Forcing yourself to stay away from the swimming pool because the thought of taking a dip in the swimming pool is accompanied by the horrifying images of the electricity bill that you might get by heating the water in the pool? Worry no more. Learn how to build a solar water pool heater and soon enough, pool heating electricity bills will be a thing of the past and you can take a dip in the swimming pool whenever your heart desires.
Benefits of Making Your Own Solar Pool Heater
I agree that the things required to build a solar pool heater involve a fair amount of money, but look at the brighter side of things. First and foremost, in a year or two, depending on your geographical location, the money you invested to install the solar pool heater will be returned in the form of savings that you would have paid in electricity bills. Tax benefits (depending on the country you reside in) and rebates (depending on the country you reside in) are other benefits.
Another main benefit is you are more environmentally friendly as your ecological footprint is smaller since you are using renewable energy.
How to Make a Solar Pool Heater
Requirements to Build a Solar Pool Heater
1) A pump or a motor (If you are already using one with a filter and chlorination system, it may be powerful enough to run your solar heater, too. So don’t bother to buy a new one until you’ve tried the one you have.)
2) 200 or 300 feet of 1/4 inch hose – the length of the hose is left for your choice. What should be taken care of is the placement of the solar pool heater assembly and the height at which it is kept. If the length of the hose is more and the height of the solar pool heater assembly is more, it should be made sure that the power of the pump is enough to pump water the full length of the hose and return.
3) 3/4 inch plywood plank
4) Black paint
5) A few clamps
For those who have a swimming pool with an existing plumbing system, the pump, filter, and chlorinator will be arranged in series and in the same order. The outlet of the chlorinator is let out in the pool. The solar pool heater assembly is to be included after the chlorinator and the outlet directed into the pool.
Step by Step Guide to Build a Solar Pool Heater
There are many variations in building a solar pool heater. We’ll take the easiest variation in which the solar pool heater is built.
1) The area of the solar panels should be at least 50% of the surface area of the pool. In other words, if the surface area of the pool is 100 square meters (1,036 sq ft), the solar panel assembly should be at least 50 square meters (538 sq ft). If the surface area is less than that, the heat loss will be faster and the temperature of the water in the pool will be lower than your requirement.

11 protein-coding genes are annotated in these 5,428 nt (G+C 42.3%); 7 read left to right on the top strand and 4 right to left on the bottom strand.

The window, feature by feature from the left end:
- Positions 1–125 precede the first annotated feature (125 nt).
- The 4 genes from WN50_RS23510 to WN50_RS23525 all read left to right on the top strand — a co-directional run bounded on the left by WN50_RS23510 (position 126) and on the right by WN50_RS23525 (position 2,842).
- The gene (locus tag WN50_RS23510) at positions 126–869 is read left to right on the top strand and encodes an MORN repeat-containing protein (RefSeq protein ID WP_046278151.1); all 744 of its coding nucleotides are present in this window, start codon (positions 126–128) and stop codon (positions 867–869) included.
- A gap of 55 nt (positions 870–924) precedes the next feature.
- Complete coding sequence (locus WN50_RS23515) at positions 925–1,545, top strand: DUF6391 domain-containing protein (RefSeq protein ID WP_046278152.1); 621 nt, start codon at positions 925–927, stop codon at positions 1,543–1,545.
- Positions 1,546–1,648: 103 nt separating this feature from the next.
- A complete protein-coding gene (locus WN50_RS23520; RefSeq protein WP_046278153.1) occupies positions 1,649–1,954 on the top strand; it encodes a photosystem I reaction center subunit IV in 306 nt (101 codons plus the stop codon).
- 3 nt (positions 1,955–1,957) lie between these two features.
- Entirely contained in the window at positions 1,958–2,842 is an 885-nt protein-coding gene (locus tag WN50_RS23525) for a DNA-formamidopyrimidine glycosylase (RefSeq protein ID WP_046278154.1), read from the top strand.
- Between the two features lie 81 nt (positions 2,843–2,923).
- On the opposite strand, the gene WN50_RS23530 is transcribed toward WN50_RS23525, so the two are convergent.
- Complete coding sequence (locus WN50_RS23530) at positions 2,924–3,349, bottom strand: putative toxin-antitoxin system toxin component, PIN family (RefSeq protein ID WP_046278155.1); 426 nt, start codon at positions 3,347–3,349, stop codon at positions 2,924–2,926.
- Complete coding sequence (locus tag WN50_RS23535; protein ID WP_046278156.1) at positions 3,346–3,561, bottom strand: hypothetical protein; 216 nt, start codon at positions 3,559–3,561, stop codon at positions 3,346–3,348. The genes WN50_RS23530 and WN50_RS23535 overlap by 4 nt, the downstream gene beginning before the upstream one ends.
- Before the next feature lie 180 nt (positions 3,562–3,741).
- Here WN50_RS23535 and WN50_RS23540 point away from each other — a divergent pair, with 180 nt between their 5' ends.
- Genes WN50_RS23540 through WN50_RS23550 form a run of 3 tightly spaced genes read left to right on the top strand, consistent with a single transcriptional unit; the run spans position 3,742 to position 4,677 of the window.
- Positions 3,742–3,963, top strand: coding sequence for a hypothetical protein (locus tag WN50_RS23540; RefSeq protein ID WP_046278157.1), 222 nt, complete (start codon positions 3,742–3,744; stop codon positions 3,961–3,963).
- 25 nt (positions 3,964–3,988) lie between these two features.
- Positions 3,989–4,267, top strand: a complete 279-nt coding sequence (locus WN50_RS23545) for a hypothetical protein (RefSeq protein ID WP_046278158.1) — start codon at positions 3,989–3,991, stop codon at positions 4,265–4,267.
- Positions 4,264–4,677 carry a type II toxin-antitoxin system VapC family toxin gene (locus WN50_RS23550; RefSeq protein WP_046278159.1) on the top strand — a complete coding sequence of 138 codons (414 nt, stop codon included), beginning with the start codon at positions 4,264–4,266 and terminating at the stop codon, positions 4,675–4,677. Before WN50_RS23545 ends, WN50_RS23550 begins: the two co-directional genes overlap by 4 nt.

2) Take a plywood plank of the required size, paint it black, and let it dry.
3) Once the plank is dry, take the hose and wound it into a coil. Use clamps to fix it on the base. This can be a little tricky and can take some time, but make sure you clamp the hose properly after every coil. This will prevent the hose from moving out of its place.
4) Place the assembly near the pool if there is enough space, or place in on top of a nearby structure. Position it at a slant angle such that it faces the southwest or the northwest direction so that it gets exposed to the sun for a longer time.
5) Connect the outlet of the chlorinator to the solar pool heater assembly and then let the outlet of the solar pool heater assembly be directed into the pool. Make sure water from the solar pool heater does not run along the walls of the swimming pool thereby losing heat.
Now we have our own solar pool heater and no second thoughts about running up the electricity bill.
Other Variations in Building a Solar Pool Heater
1) As an alternate to using a plywood base, you can place the coiled hose on a cement surface so that the heat reflected by the surface is absorbed by the hose and the heat energy is used to heat the water in the hose. This will not be as convenient to fasten, of course.
2) If using a second water pump, you can also use a Solar PV (Photo Voltaic) panel to run it. The advantage of this PV panel is that it is automatic; if there’s no sunlight, the system will automatically turn off.
Things to Keep in Mind:
1) If you want the water to be warmer, increase the number of plywood "cells" and connect them in series.
2) Before you get into the pool make sure you touch the water and feel its temperature. If you feel it to be too hot, just disconnect the pipe going to the solar pool heater assembly from the chlorinator and let the water flow into the pool until you feel the temperature is right.